# We want to show all ticks...
# ... and label them with the respective list entries
xticklabels=labels, yticklabels=labels,
ylabel='True Classification',
xlabel='Predicted Classification')
# Rotate the tick labels and set their alignment.
plt.setp(ax.get_xticklabels(), rotation=45, ha="right",
# Loop over data dimensions and create text annotations.
fmt = '.2f' if normalize else 'd'
thresh = cm.max() / 2.
for i in range(cm.shape[0]):
for j in range(cm.shape[1]):
ax.text(j, i, format(cm[i, j], fmt),
ha="center", va="center",
color="white" if cm[i, j] > thresh else "black")
return ax
# Plot non-normalized confusion matrix

Random Forest Trees

Although I didn’t create a random forest visualization for my model. I found this very helpful author who provided code and a visualization for a random forest classifier for the classic iris data set. Have a look!


ROC stands for “Receiver Operating Characteristic” curves. AUC stands for “Area Under the Curve. ROC curves illustrate the true positive rate against the false positive rate of classifier model. Ideally a good ROC Curves should “hug” the upper left portion of the plot as such:

If you’re interested in the math behind true positive rate and false positive rate, have a look:

True Positive Rate
False Positive Rate

As stated earlier the curve should hug the top left of the chart, maximizing the AUC (area under the curve). The closer to 1 the better. I created a ROC curve for my Random Forest Classifier as shown in the following figure. There is additional EDA that is needed to be done to optimize the model and hence maximizing the AUC. But the main takeaway is that this is what a ROC curve looks like. The AUC should give you a numerical idea of the extent your model may be indicating false positives.

AUC (pred_proba): 0.7108428446005266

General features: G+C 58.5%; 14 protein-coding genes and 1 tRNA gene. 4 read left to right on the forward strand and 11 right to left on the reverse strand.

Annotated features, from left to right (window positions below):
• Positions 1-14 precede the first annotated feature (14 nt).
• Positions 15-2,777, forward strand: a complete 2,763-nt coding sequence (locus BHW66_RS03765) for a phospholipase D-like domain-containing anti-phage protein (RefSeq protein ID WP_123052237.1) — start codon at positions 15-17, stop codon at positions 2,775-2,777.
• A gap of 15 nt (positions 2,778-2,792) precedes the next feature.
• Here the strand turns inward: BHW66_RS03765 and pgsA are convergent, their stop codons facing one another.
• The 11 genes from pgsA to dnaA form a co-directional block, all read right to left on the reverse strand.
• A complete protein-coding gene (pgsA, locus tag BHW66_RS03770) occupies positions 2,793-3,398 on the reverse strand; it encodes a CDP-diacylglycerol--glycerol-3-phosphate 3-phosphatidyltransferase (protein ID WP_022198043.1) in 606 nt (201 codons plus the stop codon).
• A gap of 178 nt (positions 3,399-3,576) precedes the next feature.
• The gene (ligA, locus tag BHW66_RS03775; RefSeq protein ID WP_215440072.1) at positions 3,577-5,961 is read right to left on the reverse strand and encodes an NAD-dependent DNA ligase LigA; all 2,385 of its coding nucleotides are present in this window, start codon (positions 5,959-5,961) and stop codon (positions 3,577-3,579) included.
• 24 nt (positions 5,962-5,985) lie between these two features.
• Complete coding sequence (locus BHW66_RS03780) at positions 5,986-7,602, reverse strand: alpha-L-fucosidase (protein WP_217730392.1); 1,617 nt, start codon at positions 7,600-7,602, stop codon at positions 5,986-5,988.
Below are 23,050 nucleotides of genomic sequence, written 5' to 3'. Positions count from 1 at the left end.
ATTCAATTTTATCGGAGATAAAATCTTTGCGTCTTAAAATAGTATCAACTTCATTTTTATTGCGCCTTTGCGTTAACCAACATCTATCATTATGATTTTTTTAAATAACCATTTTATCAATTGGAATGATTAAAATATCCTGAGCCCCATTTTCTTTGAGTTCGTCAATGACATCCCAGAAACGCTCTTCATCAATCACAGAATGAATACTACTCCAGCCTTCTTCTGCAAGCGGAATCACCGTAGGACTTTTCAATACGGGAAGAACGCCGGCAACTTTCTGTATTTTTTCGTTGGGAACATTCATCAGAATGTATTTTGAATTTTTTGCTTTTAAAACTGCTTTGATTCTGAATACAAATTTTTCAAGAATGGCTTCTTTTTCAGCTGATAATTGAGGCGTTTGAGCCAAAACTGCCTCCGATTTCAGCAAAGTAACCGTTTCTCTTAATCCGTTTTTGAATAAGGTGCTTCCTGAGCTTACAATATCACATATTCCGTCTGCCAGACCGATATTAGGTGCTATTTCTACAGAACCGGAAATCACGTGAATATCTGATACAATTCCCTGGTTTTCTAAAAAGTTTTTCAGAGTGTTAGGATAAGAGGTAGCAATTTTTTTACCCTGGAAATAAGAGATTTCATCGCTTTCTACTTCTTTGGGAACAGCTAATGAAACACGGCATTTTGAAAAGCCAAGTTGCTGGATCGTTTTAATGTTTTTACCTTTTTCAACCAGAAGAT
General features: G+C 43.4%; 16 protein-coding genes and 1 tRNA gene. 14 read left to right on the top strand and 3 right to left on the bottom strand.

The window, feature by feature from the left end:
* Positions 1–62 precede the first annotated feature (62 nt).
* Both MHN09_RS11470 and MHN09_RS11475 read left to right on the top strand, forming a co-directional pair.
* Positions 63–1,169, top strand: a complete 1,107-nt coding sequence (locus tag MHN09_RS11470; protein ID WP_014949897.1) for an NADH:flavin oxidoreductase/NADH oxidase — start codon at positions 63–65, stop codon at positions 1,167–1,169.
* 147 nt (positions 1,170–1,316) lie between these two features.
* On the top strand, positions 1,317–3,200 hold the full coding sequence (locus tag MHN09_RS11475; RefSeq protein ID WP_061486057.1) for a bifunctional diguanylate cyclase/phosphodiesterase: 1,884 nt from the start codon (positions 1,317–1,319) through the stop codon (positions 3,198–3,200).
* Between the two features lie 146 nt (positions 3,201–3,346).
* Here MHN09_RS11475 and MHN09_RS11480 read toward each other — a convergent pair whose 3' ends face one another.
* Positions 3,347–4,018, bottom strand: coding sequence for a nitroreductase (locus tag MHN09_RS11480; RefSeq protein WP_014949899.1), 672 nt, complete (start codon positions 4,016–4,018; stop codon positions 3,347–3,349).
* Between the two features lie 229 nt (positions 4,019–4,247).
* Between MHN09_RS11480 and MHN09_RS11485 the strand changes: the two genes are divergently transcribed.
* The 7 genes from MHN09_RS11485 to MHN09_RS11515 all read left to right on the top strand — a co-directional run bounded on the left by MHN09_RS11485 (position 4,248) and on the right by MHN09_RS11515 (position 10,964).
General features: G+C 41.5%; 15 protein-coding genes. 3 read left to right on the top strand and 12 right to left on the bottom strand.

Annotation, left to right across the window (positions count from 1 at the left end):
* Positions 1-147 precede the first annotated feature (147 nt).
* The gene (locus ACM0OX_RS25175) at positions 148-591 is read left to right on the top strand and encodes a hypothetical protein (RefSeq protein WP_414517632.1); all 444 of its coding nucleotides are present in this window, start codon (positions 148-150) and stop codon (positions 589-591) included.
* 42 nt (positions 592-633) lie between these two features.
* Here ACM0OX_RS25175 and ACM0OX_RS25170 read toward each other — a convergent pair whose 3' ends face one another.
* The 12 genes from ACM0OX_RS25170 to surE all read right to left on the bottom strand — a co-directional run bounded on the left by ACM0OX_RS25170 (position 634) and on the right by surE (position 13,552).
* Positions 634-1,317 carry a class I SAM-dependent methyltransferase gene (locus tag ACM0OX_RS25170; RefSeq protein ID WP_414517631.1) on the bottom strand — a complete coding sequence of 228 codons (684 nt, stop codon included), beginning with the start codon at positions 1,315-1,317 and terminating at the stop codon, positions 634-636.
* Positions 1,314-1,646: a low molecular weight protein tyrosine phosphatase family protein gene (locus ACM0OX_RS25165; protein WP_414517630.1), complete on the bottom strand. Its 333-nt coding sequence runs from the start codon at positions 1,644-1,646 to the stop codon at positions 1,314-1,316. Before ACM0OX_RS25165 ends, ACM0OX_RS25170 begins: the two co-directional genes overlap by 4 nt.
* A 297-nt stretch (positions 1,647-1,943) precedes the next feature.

def ROC_func(clf, X_test, y_test):

y_pred_prob = clf.predict_proba(X_test)[:, 1]
fpr, tpr, thresholds = roc_curve(y_test, y_pred_prob)
plt.plot(fpr, tpr)
plt.xlim([0.0, 1.0])
plt.ylim([0.0, 1.0])
plt.title(f'ROC Curve - {clf.__class__.__name__}')
plt.xlabel('False Positive Rate (1 - Specificity)')
plt.ylabel('True Positive Rate (Sensitivity)')
print('AUC (pred_proba): ', roc_auc_score(y_test, y_pred_prob))

Kernel Density Estimation (KDE)

KDE plots are very helpful to understand whether or not your data is normally distributed or not. Within the scope of my project, I was able to view and understand how valence was distributed for musical and “speechy” category data.

Distribution of Valence for Musical and Speechy Data
sns.kdeplot(df2[['valence', 'SPEECH_musical']][df2['SPEECH_musical'] == 1]['valence'], shade = True, label="musical")
sns.kdeplot(df2[['valence', 'SPEECH_musical']][df2['SPEECH_musical'] == 0]['valence'], shade = True, label="speechy")

Additional Visualizations for Data Explorations

There are so many other tools available to assist data scientists to visualize their data. I found the seaborn website was very helpful for me to create some of these visualizations while I was working on my project.

These tools all come together in a helpful way to communicate your analysis findings in a way that can be understood. So mastery of data visualization is a must have skill set for aspiring data scientists.


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Nabil M Abbas

Written by

Data Scientist, with a background in Mechanical Engineering from NYU. Interests include sports, mental health, humanitarian support and tech news.

The Startup

Get smarter at building your thing. Follow to join The Startup’s +8 million monthly readers & +785K followers.

Nabil M Abbas

Written by

Data Scientist, with a background in Mechanical Engineering from NYU. Interests include sports, mental health, humanitarian support and tech news.

The Startup

Get smarter at building your thing. Follow to join The Startup’s +8 million monthly readers & +785K followers.